Wednesday, June 4, 2014

Kenya: Kenyatta Struggles to Retain Foreign Tourists Amidst Continuing Terror Attacks

According to Reuters, recent bombings in Kenya have dented President Uhuru Kenyatta’s plans to boost tourism and have undermined his pledge to restore security after the September 2013 al-Shabaab mall attack attack.
 
Travel warnings issued by the US, UK, France and Australia last month have sent foreign tourists packing, emptying Kenya’s palm-fringed beaches and forcing hotels to lay off staff.

After taking office last year, President Kenyatta vowed to lift tourist numbers to 5-million annually within five years, three times’ last year’s level, and jump-start economic growth into double figures in his bid to raise incomes and lift millions out of poverty. 

COMMENT: The continuing travel warnings are a point of friction between the West and the Kenyan government, only one of which seems to intimately comprehend the responsibility of foreign embassies to protect travelers.

To make matters worse, Kenyatta, whose pending trial at the International Criminal Court (ICC) has cast a shadow over relations with a nation seen as an ally in the battle against militant Islam.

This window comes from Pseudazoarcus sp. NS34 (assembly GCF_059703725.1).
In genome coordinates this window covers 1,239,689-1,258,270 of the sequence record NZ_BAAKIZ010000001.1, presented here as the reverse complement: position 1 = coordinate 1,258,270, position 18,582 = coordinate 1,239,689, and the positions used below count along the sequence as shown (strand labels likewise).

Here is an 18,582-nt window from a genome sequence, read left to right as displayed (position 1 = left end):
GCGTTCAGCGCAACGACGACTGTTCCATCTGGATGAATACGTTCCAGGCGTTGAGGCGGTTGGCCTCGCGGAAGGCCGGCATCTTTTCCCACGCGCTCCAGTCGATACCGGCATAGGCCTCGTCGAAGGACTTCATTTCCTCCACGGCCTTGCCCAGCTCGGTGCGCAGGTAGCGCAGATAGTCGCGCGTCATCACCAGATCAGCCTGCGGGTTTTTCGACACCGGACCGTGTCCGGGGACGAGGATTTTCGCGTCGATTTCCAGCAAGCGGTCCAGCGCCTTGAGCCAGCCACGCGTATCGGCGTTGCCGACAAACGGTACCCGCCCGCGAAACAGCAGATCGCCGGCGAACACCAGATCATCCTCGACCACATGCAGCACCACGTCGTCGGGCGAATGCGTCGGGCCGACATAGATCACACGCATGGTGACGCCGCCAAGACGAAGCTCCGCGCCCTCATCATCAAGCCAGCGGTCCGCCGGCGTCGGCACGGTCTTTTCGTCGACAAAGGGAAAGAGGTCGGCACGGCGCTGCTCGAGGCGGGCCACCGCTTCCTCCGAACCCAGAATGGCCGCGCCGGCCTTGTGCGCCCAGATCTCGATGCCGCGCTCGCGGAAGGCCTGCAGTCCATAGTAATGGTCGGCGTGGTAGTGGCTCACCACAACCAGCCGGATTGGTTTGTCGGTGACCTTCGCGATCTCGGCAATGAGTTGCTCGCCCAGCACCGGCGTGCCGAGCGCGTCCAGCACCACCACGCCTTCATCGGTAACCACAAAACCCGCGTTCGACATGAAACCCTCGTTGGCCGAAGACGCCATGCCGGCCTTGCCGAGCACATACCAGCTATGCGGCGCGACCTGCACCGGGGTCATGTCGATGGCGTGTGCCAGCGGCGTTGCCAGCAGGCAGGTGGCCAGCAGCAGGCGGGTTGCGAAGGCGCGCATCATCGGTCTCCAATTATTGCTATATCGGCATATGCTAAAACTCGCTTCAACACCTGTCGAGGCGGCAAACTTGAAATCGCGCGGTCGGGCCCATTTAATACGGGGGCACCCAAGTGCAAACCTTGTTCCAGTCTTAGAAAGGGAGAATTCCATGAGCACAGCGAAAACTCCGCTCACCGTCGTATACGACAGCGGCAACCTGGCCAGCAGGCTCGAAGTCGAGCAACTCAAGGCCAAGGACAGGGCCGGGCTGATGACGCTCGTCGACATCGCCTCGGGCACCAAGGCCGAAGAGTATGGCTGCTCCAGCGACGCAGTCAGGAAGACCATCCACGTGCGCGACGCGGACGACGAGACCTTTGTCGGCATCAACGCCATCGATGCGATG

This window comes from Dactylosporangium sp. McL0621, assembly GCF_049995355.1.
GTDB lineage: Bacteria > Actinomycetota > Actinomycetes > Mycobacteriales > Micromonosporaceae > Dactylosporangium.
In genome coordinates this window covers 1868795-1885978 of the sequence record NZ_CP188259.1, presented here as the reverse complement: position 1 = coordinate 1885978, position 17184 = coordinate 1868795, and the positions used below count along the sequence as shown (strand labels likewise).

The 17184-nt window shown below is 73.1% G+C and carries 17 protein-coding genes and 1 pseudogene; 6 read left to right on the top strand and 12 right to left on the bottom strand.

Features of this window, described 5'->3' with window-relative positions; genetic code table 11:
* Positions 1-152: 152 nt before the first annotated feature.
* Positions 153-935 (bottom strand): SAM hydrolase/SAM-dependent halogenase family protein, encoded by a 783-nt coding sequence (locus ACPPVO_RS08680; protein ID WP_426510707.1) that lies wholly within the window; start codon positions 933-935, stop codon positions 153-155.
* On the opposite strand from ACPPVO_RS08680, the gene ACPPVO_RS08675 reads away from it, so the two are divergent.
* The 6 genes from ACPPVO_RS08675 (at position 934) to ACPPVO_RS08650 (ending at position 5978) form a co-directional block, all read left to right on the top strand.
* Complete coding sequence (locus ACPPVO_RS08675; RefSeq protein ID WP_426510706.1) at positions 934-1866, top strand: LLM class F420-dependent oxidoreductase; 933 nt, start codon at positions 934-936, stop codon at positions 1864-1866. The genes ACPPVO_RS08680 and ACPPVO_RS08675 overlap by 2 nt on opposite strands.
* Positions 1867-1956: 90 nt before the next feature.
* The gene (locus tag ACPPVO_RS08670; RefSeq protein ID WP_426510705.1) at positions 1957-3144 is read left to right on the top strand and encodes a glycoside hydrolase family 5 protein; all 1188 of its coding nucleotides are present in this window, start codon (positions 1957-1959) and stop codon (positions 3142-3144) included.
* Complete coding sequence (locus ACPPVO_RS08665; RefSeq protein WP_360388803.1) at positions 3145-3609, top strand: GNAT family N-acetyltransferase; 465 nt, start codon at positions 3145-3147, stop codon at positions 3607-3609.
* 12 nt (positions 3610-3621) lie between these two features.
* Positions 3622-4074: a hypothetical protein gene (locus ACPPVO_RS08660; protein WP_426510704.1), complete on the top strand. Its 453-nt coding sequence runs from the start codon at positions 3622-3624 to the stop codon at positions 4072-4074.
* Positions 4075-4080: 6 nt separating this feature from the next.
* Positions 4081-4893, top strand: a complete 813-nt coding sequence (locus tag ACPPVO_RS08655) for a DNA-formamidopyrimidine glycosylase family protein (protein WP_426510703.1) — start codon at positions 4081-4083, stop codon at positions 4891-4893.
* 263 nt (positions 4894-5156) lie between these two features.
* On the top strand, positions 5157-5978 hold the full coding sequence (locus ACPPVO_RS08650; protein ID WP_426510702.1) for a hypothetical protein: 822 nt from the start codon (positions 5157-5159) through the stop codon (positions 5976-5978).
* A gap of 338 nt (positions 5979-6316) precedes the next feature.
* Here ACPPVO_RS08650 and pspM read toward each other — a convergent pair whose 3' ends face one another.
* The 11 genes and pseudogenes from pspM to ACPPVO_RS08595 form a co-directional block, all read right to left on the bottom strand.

Western governments said they could have only limited contact with a leader facing charges of inciting ethnic killings after violence in 2007 elections left about 1,200 dead. Mr Kenyatta denies the charges. His prosecution has been delayed due to lack of witnesses.

As tourists fled, jobs have also evaporated. "I was sent home ... because there weren’t enough visitors at the hotel," said Tumaini Sidi, a maid at the luxury Sai Rock Beach & Spa Hotel in Mombasa.

Beach resorts and safari lodges face the challenge of securing bookings for the crucial July-September period, as Somalia’s al-Shabaab has threatened more strikes if Kenya does not pull troops out of Somalia. Kenya said it would not quit Somalia.

Tourism is Kenya’s second-biggest source of foreign exchange after agriculture, earning $1.02 billion in 2013 or about 12% of gross domestic product.

About 900 tourists cut short their holidays after Britain issued its warning on the coastal city of Mombasa on May 14, weighing on an industry that saw tourist numbers slide to 1.5-million last year after an all-time peak of 1.8-million in 2011.

Worries of violence during last year’s election deterred many from visiting the country’s beaches and game parks. A peaceful vote raised hopes for an upturn, only to be dashed when al-Shabaab gunmen stormed Nairobi’s Westgate mall  in September 2013. 

At least 67 people were killed in the attack, including many foreigners. Injuries were estimated in the hundreds.

Europeans, who account for nearly half of Kenya’s tourists, become wary, the government is eyeing more visitors from China, but that is a long-term plan. There were only 38,000 Chinese visitors in the 2012-13 time-frame.

Although several NGOs and think-tanks have flooded the market with lessons-learned from the Nairobi attack in September, the police structure in Kenya has been very slow to improve security deterrents.

The bottom-line is that all foreign nationals read the same international media reports which suggest that Kenya is radioactive because of its failure to get tough on Islamic terrorism.

Few foreign tourists, regardless of nationality, don't want to go home in the cargo compartment.